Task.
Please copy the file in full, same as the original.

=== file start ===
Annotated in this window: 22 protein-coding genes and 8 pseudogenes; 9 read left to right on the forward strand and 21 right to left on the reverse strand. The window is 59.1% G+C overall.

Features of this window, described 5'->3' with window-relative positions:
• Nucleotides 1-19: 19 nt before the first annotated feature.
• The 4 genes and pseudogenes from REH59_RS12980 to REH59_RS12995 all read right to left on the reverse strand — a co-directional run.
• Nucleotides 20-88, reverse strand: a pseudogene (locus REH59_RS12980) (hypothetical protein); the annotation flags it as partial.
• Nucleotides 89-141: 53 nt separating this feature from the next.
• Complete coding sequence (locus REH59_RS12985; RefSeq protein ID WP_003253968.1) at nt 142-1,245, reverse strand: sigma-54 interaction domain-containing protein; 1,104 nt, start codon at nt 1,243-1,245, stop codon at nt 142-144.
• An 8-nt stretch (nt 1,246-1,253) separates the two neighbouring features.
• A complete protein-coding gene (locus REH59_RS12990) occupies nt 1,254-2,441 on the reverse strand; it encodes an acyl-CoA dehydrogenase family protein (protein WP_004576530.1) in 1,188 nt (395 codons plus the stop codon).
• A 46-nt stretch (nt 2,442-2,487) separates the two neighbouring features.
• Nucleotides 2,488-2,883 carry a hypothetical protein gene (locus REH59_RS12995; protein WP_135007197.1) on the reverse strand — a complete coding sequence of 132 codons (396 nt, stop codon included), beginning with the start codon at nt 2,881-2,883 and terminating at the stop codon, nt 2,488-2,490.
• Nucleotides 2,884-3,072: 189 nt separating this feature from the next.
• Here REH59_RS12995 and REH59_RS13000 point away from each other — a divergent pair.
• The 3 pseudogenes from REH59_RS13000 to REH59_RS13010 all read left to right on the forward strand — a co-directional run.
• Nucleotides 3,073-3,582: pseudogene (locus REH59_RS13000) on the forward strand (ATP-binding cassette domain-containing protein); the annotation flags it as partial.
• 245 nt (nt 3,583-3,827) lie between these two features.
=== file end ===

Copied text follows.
Annotated in this window: 22 protein-coding genes and 8 pseudogenes; 9 read left to right on the forward strand and 21 right to left on the reverse strand. The window is 59.1% G+C overall.

Features of this window, described 5'->3' with window-relative positions:
• Nucleotides 1-19: 19 nt before the first annotated feature.
• The 4 genes and pseudogenes from REH59_RS12980 to REH59_RS12995 all read right to left on the reverse strand — a co-directional run.
• Nucleotides 20-88, reverse strand: a pseudogene (locus REH59_RS12980) (hypothetical protein); the annotation flags it as partial.
• Nucleotides 89-141: 53 nt separating this feature from the next.
• Complete coding sequence (locus REH59_RS12985; RefSeq protein ID WP_003253968.1) at nt 142-1,245, reverse strand: sigma-54 interaction domain-containing protein; 1,104 nt, start codon at nt 1,243-1,245, stop codon at nt 142-144.
• An 8-nt stretch (nt 1,246-1,253) separates the two neighbouring features.
• A complete protein-coding gene (locus REH59_RS12990) occupies nt 1,254-2,441 on the reverse strand; it encodes an acyl-CoA dehydrogenase family protein (protein WP_004576530.1) in 1,188 nt (395 codons plus the stop codon).
• A 46-nt stretch (nt 2,442-2,487) separates the two neighbouring features.
• Nucleotides 2,488-2,883 carry a hypothetical protein gene (locus REH59_RS12995; protein WP_135007197.1) on the reverse strand — a complete coding sequence of 132 codons (396 nt, stop codon included), beginning with the start codon at nt 2,881-2,883 and terminating at the stop codon, nt 2,488-2,490.
• Nucleotides 2,884-3,072: 189 nt separating this feature from the next.
• Here REH59_RS12995 and REH59_RS13000 point away from each other — a divergent pair.
• The 3 pseudogenes from REH59_RS13000 to REH59_RS13010 all read left to right on the forward strand — a co-directional run.
• Nucleotides 3,073-3,582: pseudogene (locus REH59_RS13000) on the forward strand (ATP-binding cassette domain-containing protein); the annotation flags it as partial.
• 245 nt (nt 3,583-3,827) lie between these two features.